S S A A F F E E T T Y Y
Workers’ Compensation & Disability Benefits Specialist since 1914
Working with electricity can be dangerous. Engineers, electricians, and other professionals work with electricity directly, including working on overhead lines, cable harnesses and circuit assemblies. Others, such as office workers and salespeople, work with electricity indirectly and may also be exposed to electrical hazards. Many workers are unaware of the potential electrical hazards present in their work environment, which makes them more vulnerable to the danger of electrocution. What are the Risk Factors? Electricity has long been recognized as a serious workplace hazard. Depending on the industry, employees are exposed to dangers such as electric shock, burns, electrocution, fires and explosions. For example, electricians working near power lines are at significant risk of injury, employees operating tools or machinery are at a moderate risk, and office workers who may plug in equipment such as computers are at a much lower risk. Electrical burns cause tissue damage and are the result of heat generated by the flow of electric current through the body. Excessive electricity flowing through the human body can cause serious damage to internal organs. Resulting medical problems include hemorrhage (or internal bleeding), tissue destruction and nerve or muscle damage. These internal injuries may not be immediately apparent to the victim or observers; however, left untreated, they can result in death. Electrical shock can also cause involuntary contractions that can damage muscles, tendons and ligaments, and may even cause broken bones. Receiving an electrical shock when grasping an object may cause hand muscles to contract, making it impossible to drop the object and prolonging contact with the current.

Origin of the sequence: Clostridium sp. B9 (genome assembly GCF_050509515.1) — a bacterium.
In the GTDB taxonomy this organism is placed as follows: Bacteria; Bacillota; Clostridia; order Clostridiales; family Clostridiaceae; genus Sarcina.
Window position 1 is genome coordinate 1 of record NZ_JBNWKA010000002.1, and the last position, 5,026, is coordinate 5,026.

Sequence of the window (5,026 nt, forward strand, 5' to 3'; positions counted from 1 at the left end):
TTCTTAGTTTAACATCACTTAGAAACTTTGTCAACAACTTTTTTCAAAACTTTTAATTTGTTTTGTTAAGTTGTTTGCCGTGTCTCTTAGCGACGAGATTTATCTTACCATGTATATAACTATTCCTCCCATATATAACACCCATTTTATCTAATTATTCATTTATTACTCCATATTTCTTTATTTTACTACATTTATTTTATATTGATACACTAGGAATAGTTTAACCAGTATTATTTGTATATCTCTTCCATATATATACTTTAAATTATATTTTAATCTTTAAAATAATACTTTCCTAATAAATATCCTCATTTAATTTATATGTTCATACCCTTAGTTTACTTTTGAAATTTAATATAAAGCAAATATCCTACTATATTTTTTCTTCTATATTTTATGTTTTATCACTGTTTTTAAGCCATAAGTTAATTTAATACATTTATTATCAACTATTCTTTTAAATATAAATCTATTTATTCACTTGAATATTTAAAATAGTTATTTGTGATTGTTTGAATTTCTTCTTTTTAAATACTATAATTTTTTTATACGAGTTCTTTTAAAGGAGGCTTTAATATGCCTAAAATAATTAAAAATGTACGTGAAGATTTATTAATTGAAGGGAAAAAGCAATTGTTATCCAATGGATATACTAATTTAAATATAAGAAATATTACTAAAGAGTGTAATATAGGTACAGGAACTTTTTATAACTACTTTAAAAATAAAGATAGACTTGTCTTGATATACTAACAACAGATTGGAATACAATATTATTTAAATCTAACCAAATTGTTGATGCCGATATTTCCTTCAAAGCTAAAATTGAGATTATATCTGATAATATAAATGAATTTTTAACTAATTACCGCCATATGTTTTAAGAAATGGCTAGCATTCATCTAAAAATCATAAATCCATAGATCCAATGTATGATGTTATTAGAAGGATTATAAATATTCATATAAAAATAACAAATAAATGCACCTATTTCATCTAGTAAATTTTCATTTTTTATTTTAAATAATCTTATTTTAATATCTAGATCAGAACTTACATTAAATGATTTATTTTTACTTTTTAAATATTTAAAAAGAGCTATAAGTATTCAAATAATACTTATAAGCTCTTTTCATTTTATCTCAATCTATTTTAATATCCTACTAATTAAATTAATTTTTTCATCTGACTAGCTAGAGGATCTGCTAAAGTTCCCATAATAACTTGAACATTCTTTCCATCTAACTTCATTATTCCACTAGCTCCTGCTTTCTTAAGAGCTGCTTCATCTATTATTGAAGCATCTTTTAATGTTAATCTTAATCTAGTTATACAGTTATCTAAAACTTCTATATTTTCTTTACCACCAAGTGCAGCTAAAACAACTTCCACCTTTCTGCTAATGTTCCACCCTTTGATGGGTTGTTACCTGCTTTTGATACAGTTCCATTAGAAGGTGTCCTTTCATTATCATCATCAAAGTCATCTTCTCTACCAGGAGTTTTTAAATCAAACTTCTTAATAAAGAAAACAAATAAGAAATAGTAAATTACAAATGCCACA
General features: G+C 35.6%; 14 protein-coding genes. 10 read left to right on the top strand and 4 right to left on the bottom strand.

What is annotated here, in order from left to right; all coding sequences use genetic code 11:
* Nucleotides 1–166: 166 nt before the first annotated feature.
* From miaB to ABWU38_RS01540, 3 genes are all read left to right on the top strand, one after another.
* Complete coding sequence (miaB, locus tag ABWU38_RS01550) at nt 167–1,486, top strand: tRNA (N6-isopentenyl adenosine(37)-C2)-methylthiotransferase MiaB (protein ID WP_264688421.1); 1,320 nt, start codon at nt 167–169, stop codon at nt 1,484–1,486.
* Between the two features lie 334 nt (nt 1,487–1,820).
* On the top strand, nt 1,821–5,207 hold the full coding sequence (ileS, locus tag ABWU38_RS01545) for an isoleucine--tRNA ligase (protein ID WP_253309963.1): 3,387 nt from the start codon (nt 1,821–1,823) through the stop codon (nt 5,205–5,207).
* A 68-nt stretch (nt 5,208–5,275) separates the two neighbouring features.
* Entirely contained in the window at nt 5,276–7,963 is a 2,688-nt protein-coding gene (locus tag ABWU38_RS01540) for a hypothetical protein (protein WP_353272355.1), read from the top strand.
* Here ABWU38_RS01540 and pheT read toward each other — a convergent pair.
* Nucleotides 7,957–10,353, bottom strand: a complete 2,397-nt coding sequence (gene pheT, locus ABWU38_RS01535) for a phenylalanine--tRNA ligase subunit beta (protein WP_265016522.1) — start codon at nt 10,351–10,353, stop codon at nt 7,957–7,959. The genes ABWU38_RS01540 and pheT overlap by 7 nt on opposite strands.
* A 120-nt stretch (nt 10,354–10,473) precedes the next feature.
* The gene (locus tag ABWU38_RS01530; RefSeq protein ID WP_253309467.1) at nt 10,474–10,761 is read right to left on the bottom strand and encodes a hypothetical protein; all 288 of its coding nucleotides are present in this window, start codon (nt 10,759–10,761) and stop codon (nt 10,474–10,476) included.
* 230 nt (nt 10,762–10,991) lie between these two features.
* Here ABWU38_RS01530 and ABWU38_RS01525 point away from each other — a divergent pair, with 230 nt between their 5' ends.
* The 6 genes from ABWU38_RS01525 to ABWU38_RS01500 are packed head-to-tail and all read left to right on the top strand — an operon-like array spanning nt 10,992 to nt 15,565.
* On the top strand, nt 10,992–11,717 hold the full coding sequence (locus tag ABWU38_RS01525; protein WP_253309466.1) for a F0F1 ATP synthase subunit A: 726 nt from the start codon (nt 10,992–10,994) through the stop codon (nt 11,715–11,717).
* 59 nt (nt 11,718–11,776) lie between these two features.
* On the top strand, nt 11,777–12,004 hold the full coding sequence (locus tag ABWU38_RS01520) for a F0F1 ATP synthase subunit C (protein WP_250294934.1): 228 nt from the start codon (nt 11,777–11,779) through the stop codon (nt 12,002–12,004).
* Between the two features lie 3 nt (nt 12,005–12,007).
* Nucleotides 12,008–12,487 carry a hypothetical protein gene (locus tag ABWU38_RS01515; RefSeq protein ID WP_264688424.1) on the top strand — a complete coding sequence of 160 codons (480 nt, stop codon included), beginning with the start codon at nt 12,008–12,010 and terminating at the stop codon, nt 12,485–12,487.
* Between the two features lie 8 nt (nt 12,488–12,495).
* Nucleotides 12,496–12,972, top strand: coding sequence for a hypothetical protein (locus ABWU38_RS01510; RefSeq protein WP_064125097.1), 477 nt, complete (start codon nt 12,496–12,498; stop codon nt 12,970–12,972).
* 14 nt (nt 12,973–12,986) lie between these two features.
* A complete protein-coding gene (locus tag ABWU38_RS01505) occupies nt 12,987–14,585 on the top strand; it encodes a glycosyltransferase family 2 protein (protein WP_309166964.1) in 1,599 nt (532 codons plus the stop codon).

R R II S S K K
M M A A N N A A G G E E M M E E N N T T
New York State Insurance Fund...